CNN’s Brian Todd gets the “birther” issue wrong again (video/text)

August 5, 2010

Birth certificate posts

American Morning re: the new (one question) CNN birther poll (D-I-R breakdown)

KIRAN CHETRY: Well despite all the proof disputing their theory, there’s a new CNN/Opinion Research Corporation poll finding that a lot of Americans still believe that President Obama is not a natural-born U.S. citizen. Brian Todd is taking a look at the numbers and laying out the facts for us this morning.

Interesting how folks use the word “still” as if someone has actually produced barry’s original birth certificate vital recordS.

No sense wasting time refuting CNN’s “facts”. They still can’t get the name of the non-document correct, they still think Gov Lingle actually did something to confirm barry’s birth (she didn’t), and they still think Hawaii has released a copy of barry’s birth certificate. They have not. All Hawaii has released concerning barry’s birth certificate are Dr Fukino’s 2 statements (1 & 2). And in neither one was there a copy of his birth certificate. Dr Fukino herself said – whether she meant to or not – that barry’s original birth certificate was not enough/

Brian Todd

Vodpod videos no longer available.

Transcript follows

KIRAN CHETRY: Well despite all the proof disputing their theory, there’s a new CNN/Opinion Research Corporation poll finding that a lot of Americans still believe that President Obama is not a natural-born U.S. citizen. Brian Todd is taking a look at the numbers and laying out the facts for us this morning.

BRIAN TODD, CNN CORRESPONDENT (voice-over): There’s no credible dispute. Officials in Hawaii released a copy of President Obama’s birth certificate. It was authenticated by the state’s Republican governor. A Honolulu hospital posted newspaper announcements of his birth. CNN and other news outlets have thoroughly debunked the rumors.

And the White House has squarely addressed those who doubt Mr. Obama was born in the U.S.

ROBERT GIBBS, WHITE HOUSE PRESS SECRETARY: I have news for them and for all of us: the president was born in Honolulu, Hawaii.

[And when asked point blank what the name of the hospital was – Gibbs said he didn’t know.]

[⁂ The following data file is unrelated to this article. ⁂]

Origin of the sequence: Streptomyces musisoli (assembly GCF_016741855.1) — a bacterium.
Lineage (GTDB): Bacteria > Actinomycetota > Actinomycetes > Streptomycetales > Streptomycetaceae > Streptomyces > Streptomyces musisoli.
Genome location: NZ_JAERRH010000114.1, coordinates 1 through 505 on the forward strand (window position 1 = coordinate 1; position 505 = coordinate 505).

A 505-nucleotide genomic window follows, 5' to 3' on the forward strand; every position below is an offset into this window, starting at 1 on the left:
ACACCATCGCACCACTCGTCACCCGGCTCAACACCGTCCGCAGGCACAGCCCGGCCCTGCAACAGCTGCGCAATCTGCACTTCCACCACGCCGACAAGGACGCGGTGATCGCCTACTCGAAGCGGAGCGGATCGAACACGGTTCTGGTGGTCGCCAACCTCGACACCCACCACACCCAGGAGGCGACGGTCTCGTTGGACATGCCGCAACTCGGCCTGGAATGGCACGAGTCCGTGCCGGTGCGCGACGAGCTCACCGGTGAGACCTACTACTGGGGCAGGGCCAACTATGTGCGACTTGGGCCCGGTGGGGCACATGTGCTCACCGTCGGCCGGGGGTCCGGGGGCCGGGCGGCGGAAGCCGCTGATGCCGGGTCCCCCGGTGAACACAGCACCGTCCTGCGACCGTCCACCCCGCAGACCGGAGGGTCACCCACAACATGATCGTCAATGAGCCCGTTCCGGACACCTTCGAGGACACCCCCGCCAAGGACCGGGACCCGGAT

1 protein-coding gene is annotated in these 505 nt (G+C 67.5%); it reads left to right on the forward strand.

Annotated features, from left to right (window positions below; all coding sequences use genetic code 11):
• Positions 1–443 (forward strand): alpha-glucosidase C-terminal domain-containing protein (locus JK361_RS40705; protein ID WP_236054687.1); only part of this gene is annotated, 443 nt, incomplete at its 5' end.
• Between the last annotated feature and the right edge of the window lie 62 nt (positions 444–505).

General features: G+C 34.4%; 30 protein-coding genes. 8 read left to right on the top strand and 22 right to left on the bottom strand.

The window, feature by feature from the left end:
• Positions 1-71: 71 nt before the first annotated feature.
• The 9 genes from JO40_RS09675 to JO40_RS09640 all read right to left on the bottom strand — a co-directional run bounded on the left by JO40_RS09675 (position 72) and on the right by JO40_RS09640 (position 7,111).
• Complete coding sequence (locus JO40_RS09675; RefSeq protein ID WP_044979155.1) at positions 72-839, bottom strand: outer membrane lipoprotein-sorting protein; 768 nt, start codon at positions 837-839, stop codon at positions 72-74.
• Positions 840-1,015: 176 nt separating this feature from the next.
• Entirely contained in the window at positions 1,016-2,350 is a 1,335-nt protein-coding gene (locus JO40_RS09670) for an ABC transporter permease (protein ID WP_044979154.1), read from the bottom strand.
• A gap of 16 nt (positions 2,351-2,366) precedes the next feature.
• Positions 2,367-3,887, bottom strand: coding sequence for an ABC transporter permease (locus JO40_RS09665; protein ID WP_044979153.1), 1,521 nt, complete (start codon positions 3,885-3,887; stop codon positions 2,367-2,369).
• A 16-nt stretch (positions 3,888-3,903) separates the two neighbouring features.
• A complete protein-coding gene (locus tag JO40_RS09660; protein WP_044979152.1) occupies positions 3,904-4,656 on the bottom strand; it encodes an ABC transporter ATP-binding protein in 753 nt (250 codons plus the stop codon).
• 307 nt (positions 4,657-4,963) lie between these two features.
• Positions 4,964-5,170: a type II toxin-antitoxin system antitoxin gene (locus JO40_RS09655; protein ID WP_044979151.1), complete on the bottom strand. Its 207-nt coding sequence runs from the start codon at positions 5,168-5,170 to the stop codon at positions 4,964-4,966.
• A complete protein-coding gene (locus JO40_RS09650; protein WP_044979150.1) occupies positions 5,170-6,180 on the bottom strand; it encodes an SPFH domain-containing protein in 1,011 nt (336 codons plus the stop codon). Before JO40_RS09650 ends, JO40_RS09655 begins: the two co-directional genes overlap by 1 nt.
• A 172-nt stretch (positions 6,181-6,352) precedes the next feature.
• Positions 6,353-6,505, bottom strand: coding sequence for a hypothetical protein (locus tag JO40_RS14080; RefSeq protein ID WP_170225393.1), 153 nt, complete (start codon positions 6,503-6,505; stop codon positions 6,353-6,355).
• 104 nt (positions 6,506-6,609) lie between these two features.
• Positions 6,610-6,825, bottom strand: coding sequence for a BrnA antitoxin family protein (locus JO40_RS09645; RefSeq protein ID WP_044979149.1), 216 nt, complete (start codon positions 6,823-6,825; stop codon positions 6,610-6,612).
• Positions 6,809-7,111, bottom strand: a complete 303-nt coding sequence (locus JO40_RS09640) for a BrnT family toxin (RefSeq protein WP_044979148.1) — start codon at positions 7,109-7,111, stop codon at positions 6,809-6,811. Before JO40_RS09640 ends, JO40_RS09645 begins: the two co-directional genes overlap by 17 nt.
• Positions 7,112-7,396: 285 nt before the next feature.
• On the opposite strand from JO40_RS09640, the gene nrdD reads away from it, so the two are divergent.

TODD: But despite the overwhelming evidence, a quarter of Americans remain skeptical. A new CNN/Opinion Research Corporation poll shows 11 percent saying President Obama was definitely not born in the U.S. Another 16 percent saying he probably wasn’t.

Does that mean a significant new core group of Americans believes he’s not eligible to be president? CNN polling director Keating Holland doesn’t think so. He says those who think Mr. Obama probably wasn’t born in America are not so committed.

[This man thinks he knows who “birthers” are when he doesn’t understand when he doesn’t understand the crux of the “birther” question]

KEATING HOLLAND, CNN POLLING DIRECTOR: They’re probably not Obama fans. It’s conceivable that they might wind up voting for Obama. It’s conceivable that they might end up voting for other Democrats as well.

TODD: But Holland says those on the fence are listening to right wing commentators like Rush Limbaugh, who fueled the fire just this week on his radio show.

RUSH LIMBAUGH, RADIO HOST: They tell us August 4th is the birthday. We haven’t seen any proof of that!

TODD: I asked political analyst Stu Rothenberg what happens if those tepid doubters stay tilted against believing in the president’s American birth.

(on camera): What do they do this his chances for reelection? What does it mean for him from 30,000 feet?

[Keep in mind – when the raw numbers are looked at, the same amount of Inds as Reps think barry was “probably” or “definitely born in another country”. barry won because of Inds whom he no longer has.]

STU ROTHENBERG, POLITICAL ANALYST: Well, look, his re-election date is still a number of years away. These people didn’t support him before. They’re not going to support him again. He just needs a majority. And I think, much depends on the dynamic over the next couple of years if the Republicans take over the House.

TODD (voice-over): In their quest for that, some GOP candidates are playing political footsy with the so-called birthers, and often getting slapped down by fellow Republicans. This John McCain ad targets comments made by his primary opponent J.D. Hayward.

J.D. HAYWORTH ON THE J.D. HAYWORTH RADIO SHOW 7/15/09: And until President Obama signs his name and in fact has the records revealed, the questions will remain.

ANNOUNCER: The only difference between these people — only one is running for the U.S. Senate.

TODD (on camera): Hayworth has since backtracked on that, as have Senator David Vitter and other Republicans who have voiced solidarity with the birthers. Analysts say, while Republicans want the support of the birther movement, especially for possible primary victories in the midterms, they certainly don’t want to be identified as being part of that movement.

Brian Todd, CNN.

ROBERTS: Your vote, just don’t give your ideology.

CHETRY: Right. A little strange.

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